PARIS: Saudi Arabia’s location as a “bridge connecting north, south, east and west” means it could host a “truly inclusive” World Expo, Prince Faisal bin Farhan, the Saudi foreign minister, told the 172nd General Assembly of the Bureau International des Expositions in Paris on Tuesday.
Speaking as part of a high-level Saudi delegation deployed to the French capital this week to present the Kingdom’s plan for Riyadh Expo 2030, Prince Faisal said the city could provide a forum that would reflect global diversity and the world’s move towards a sustainable future.
“It is a strategic priority for the Kingdom to deliver an expo built by the world, for the world, an expo which recognizes global diversity, and we seek the opportunity to organize an expo that continues the legacy of international exhibitions at a time when the international community seeks to prepare for a transition to a sustainable and more equal future,” he said.
Saudi Arabia officially submitted its full bid to host the expo last October. Riyadh is up against Busan in South Korea and Rome in Italy. The final selection is due to take place in November.
Riyadh intends to host the World Expo from Oct. 1, 2030, to March 31, 2031, at a purpose-built complex covering an area of 6 million square meters, under the theme “The Era of Change: Together for a Foresighted Tomorrow.”
“Our expo will be built by the world, for the world,” Ibrahim Al-Sultan, acting CEO of the Royal Commission for Riyadh City, told the assembly. “The work has already begun.”
Preparations to host the expo are due for completion in February 2028, with capacity to welcome some 120 million visitors in 2030 alone if the city is selected.
Riyadh has experience in building world-class projects with the assistance of international partners, said Al-Sultan. Furthermore, it is “on the road” to becoming a global, top-10 economy and a hub for finance, commerce, sport and entertainment.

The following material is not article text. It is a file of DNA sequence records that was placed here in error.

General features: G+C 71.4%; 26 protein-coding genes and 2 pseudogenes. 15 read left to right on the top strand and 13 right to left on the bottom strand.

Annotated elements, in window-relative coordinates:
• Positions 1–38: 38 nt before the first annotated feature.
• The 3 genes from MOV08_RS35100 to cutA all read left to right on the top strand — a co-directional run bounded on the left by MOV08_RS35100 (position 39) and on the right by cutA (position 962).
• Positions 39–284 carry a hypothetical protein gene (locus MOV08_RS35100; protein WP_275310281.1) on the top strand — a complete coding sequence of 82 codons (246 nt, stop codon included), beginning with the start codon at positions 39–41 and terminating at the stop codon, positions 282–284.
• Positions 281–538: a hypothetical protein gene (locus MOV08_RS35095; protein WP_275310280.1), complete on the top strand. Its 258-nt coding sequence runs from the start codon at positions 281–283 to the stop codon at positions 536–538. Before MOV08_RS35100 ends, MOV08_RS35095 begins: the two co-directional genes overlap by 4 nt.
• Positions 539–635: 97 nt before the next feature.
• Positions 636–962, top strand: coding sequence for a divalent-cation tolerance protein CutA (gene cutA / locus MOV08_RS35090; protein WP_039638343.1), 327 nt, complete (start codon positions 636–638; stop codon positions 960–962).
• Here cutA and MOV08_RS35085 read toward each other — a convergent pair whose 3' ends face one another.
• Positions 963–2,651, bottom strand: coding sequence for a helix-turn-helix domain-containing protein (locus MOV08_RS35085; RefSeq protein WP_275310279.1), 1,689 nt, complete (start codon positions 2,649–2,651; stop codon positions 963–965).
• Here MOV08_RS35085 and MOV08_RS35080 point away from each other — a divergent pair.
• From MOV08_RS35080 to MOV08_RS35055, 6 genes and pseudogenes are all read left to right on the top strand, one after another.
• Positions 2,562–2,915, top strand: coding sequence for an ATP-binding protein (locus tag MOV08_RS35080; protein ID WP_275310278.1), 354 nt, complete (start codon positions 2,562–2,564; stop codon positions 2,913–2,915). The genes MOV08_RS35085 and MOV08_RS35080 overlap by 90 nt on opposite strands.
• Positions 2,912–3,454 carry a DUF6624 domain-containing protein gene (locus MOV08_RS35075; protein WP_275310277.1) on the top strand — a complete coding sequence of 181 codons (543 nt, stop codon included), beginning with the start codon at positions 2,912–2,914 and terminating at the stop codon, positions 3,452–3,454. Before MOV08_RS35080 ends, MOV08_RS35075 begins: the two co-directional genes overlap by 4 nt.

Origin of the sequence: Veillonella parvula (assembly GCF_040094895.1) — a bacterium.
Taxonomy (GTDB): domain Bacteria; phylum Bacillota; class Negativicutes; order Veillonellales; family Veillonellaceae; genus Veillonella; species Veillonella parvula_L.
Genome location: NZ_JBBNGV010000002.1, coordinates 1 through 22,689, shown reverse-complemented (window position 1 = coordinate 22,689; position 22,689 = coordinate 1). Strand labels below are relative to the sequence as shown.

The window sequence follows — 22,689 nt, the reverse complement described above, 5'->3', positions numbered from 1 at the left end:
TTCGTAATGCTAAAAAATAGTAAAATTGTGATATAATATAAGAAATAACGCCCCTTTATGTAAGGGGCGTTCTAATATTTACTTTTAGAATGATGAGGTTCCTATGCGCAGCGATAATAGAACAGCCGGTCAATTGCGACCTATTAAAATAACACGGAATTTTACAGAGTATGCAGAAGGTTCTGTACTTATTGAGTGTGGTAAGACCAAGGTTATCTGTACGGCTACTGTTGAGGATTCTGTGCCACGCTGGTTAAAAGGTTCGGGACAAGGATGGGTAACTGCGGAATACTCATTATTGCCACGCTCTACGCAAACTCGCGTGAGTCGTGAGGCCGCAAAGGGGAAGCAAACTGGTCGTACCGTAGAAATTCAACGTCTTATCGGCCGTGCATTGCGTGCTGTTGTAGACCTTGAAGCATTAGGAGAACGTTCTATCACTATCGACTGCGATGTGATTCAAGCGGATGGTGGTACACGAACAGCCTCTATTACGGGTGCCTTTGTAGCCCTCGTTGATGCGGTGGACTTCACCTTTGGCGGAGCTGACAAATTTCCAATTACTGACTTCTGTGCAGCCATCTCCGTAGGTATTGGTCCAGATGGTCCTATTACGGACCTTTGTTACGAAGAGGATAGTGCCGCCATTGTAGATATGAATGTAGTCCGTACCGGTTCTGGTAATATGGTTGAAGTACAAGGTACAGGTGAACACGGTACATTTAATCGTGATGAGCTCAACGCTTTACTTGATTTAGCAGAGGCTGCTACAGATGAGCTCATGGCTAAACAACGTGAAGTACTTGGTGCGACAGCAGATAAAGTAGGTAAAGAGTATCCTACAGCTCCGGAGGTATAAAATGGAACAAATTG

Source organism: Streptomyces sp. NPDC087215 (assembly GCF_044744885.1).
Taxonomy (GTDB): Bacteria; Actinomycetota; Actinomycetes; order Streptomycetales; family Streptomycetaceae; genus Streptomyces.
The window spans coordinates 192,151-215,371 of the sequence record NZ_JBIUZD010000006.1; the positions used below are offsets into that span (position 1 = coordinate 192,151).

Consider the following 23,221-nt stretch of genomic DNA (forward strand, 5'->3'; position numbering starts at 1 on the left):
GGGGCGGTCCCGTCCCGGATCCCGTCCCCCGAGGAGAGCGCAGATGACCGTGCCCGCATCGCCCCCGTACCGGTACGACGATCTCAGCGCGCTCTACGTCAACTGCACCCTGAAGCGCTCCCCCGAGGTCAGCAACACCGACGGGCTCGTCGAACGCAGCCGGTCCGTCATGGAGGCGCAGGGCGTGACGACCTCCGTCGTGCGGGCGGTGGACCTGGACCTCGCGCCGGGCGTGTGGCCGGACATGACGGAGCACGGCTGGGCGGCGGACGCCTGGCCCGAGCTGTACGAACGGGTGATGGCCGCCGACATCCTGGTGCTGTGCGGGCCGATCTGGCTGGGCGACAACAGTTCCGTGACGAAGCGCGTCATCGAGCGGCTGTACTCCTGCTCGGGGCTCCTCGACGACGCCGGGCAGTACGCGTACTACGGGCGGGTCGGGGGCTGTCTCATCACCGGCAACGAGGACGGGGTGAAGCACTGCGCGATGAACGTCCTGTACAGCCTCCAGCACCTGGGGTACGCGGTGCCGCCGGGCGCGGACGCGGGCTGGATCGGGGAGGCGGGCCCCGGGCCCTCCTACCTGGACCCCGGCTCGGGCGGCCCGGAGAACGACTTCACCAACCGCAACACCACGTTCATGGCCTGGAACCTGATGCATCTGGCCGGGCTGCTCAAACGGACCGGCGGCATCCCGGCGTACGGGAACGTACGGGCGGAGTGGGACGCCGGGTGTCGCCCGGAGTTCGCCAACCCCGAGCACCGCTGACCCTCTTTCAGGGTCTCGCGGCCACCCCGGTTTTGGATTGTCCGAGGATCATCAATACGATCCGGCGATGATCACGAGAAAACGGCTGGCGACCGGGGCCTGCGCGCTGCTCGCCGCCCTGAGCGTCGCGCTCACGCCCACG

A BIE delegation visited Riyadh in March to review the technical aspects of its candidacy. During his five-day visit, Dimitri Kerkentzes, secretary general of the BIE, said the Kingdom has “everything needed” to host a successful expo.
The Saudi bid fits Vision 2030, the social reform and economic diversification agenda unveiled by the crown prince in 2016 to move the country’s economy away from hydrocarbons to develop other high-value sectors including tourism and entertainment.
Khalid Al-Falih, the Kingdom’s investment minister, told Tuesday’s assembly that Expo 2030 would create an opportunity “in line with the investment environment in Saudi Arabia, which knows no limits.”
Under the leadership of Crown Prince Mohammed bin Salman and Vision 2030, Saudi Arabia is targeting investment worth $3.3 trillion by the end of the decade, 30 percent of which would be in the city of Riyadh, said Al-Falih.
“The Expo 2030 budget of $7.8 billion is catalytic to our broader Riyadh investment plan.”
The private sector would be given a large role in organizing the event, said Al-Falih, adding the expo site would be a “global forum for companies to search for opportunities in the Kingdom.”